The award is designed to sponsor faculty who are interested in global surgery to go and give invited talks at universities such as Stanford to talk about their academic endeavors. For the longest time those of us who were involved in academic global surgery felt like it was not necessarily getting equal attention compared to other more traditional academic endeavors in academic surgery,  and this is really showing that the field of global surgery has come a long way in the last couple of decades and it really is as valued and as important as all of the other academic pursuits that we have. I find it very forward- thinking from the SUS as a society to support that.

For me personally, I feel like I’m in my early-mid career, and it was nice to see SUS supporting younger faculty in their organization. It felt really great, and I was tremendously humbled by it.

The SUS award is an application process where you submit a proposal of what you would talk about if you were invited to give these talks as the global surgery scholar. It’s mostly designed to highlight what your research efforts and academic work have been. It also shows you the scope of global surgery work as a whole because everyone does something a little bit different and unique, and I think it’s very motivating to see that there’s so many different opportunities of involvement.

Can you tell us about American College of Surgeons (ACS) training hubs that you participated in, such as HOPE in Lusaka, Zambia and Hawassa in Ethiopia. What is your role, and how do you see those hubs contributing in improving surgical skills in the COSECSA region?

ACS training hubs are a new model on how to involve multiple organizations. For many years, Global surgery was operated in silos for individual institutions that had partnerships and it was a lot of resource duplication to a lot of unnecessary extra work sometimes.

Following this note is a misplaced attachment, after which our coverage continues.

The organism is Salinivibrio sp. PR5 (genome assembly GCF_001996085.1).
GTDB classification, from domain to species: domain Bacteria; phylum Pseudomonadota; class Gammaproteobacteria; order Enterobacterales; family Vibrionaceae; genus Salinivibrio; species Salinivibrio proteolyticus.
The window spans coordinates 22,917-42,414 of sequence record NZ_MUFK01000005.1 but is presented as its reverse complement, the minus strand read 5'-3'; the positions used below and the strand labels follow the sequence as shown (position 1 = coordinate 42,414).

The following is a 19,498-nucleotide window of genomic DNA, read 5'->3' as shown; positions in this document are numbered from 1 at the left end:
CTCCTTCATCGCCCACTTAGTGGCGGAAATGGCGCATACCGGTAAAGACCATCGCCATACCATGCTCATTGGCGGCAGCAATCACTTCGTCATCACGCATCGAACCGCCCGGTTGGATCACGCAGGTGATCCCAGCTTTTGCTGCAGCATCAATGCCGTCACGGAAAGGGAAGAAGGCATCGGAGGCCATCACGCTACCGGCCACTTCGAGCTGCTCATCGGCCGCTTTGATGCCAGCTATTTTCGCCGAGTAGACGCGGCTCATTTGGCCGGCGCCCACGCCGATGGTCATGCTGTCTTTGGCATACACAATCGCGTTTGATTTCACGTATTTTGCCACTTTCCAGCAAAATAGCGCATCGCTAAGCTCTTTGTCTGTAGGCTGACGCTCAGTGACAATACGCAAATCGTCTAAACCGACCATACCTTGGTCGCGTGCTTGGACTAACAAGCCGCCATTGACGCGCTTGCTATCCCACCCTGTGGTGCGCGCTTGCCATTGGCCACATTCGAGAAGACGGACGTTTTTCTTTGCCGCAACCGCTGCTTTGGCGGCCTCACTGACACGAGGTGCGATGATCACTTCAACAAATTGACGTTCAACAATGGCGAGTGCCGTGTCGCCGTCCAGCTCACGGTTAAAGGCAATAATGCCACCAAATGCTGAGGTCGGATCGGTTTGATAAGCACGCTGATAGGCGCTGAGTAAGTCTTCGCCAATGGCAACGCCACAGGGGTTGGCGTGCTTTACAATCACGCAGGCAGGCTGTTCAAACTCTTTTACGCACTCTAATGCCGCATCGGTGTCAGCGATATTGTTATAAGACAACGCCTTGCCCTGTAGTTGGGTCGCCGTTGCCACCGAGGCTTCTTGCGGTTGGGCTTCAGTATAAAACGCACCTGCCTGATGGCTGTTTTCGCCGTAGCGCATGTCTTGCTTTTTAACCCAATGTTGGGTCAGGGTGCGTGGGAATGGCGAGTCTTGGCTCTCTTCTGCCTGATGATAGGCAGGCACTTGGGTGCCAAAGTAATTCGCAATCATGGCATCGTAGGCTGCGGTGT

The ACS hubs that HOPE started are actually making it much more collaborative in terms of having multiple institutions working together.

I’ve been involved directly with the hub in Hawassa since or even prior to COVID, and I worked together with some of the local surgeons there on research quality improvement and education, as we had a lot of work directly with their trainees.

In the last five years or so, research has become a requirement for a lot of the surgical trainees in the COSECSA region, they are required to do that as part of their training, and I feel like it’s something that not all of their faculty are necessarily comfortable teaching, so we were able to get involved to help in that aspect.

Similarly in Lusaka hub, the universities that are involved there are doing almost the same work and I believe that it is allowing a lot of cross pollination; multiple different universities with different people interested in global surgery working together and building communities.

 I hope that it stays as a successful model and that there are more hubs to come in the future.

What do you believe are the indications of success for these ACS training hubs?

The majority of the scholarship awardees at this year’s COSECSA annual meeting were from the Hawassa program. Trainees who submitted work to that meeting were also funded to attend the meeting because they had some of the highest quality research presented. That’s a tremendous success.

Also, the local faculty in Hawassa became more engaged with what we’re doing and are really driving the program forward to the point that we are now in the passenger seat, and they are telling us what and how they want it. This—in my opinion—is the end goal that you want to achieve from any bidirectional partnership; it’s becoming locally driven by the champions who are on the ground.